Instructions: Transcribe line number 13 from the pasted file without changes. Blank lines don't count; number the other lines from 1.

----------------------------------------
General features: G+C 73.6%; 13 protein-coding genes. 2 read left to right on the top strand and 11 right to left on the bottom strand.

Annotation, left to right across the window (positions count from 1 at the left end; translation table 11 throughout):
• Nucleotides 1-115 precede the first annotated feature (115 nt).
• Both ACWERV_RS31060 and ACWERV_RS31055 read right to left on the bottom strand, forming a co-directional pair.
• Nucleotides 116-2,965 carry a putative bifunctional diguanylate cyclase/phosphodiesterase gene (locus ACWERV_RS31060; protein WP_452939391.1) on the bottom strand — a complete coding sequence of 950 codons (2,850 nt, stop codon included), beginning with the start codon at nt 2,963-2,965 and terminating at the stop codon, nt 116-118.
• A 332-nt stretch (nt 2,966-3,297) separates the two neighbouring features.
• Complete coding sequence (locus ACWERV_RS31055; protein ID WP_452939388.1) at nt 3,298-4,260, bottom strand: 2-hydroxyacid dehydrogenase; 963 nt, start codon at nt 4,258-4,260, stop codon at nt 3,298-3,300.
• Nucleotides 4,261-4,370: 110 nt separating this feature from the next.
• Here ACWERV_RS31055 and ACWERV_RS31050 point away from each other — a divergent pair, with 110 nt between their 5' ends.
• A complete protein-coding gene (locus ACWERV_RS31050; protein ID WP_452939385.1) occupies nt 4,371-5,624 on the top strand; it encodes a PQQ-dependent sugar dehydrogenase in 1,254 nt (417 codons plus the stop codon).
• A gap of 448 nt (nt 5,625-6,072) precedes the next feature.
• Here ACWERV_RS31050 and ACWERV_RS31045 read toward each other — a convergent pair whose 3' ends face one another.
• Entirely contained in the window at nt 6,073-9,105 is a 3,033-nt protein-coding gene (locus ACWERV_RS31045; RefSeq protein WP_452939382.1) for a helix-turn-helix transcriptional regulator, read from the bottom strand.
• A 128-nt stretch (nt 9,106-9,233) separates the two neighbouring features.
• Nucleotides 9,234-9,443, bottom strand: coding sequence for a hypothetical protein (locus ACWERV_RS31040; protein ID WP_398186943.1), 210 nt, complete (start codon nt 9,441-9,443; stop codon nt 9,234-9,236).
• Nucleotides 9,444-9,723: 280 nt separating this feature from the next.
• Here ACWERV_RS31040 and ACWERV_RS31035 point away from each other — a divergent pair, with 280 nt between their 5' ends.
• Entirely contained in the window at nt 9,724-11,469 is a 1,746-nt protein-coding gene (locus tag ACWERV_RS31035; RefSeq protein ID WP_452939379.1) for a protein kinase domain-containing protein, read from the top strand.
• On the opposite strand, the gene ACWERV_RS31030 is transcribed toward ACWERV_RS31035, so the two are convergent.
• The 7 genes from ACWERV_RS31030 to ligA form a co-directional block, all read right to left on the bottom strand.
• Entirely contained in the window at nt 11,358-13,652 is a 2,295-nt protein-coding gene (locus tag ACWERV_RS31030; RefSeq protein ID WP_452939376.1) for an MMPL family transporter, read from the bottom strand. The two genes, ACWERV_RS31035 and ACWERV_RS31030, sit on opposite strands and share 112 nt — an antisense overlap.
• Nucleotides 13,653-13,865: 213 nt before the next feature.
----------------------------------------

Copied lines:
• Entirely contained in the window at nt 6,073-9,105 is a 3,033-nt protein-coding gene (locus ACWERV_RS31045; RefSeq protein WP_452939382.1) for a helix-turn-helix transcriptional regulator, read from the bottom strand.